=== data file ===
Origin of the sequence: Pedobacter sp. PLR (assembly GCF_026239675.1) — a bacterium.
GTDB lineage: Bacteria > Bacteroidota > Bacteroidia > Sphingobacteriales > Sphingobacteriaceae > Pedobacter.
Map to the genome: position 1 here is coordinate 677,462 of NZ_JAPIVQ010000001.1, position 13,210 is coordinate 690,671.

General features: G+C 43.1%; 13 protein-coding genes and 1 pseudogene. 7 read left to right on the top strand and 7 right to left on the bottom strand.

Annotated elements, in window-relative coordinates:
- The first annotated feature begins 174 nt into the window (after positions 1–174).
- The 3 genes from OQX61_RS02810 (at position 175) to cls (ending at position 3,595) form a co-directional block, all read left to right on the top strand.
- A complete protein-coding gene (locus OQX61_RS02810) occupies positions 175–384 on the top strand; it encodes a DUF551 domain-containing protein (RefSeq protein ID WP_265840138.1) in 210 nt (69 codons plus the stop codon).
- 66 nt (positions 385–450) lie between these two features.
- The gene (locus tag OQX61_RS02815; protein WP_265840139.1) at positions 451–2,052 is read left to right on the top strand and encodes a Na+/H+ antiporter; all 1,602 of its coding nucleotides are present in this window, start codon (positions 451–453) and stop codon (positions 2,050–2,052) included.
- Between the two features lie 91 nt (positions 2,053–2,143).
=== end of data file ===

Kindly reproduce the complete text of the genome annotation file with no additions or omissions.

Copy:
Origin of the sequence: Pedobacter sp. PLR (assembly GCF_026239675.1) — a bacterium.
GTDB lineage: Bacteria > Bacteroidota > Bacteroidia > Sphingobacteriales > Sphingobacteriaceae > Pedobacter.
Map to the genome: position 1 here is coordinate 677,462 of NZ_JAPIVQ010000001.1, position 13,210 is coordinate 690,671.

General features: G+C 43.1%; 13 protein-coding genes and 1 pseudogene. 7 read left to right on the top strand and 7 right to left on the bottom strand.

Annotated elements, in window-relative coordinates:
- The first annotated feature begins 174 nt into the window (after positions 1–174).
- The 3 genes from OQX61_RS02810 (at position 175) to cls (ending at position 3,595) form a co-directional block, all read left to right on the top strand.
- A complete protein-coding gene (locus OQX61_RS02810) occupies positions 175–384 on the top strand; it encodes a DUF551 domain-containing protein (RefSeq protein ID WP_265840138.1) in 210 nt (69 codons plus the stop codon).
- 66 nt (positions 385–450) lie between these two features.
- The gene (locus tag OQX61_RS02815; protein WP_265840139.1) at positions 451–2,052 is read left to right on the top strand and encodes a Na+/H+ antiporter; all 1,602 of its coding nucleotides are present in this window, start codon (positions 451–453) and stop codon (positions 2,050–2,052) included.
- Between the two features lie 91 nt (positions 2,053–2,143).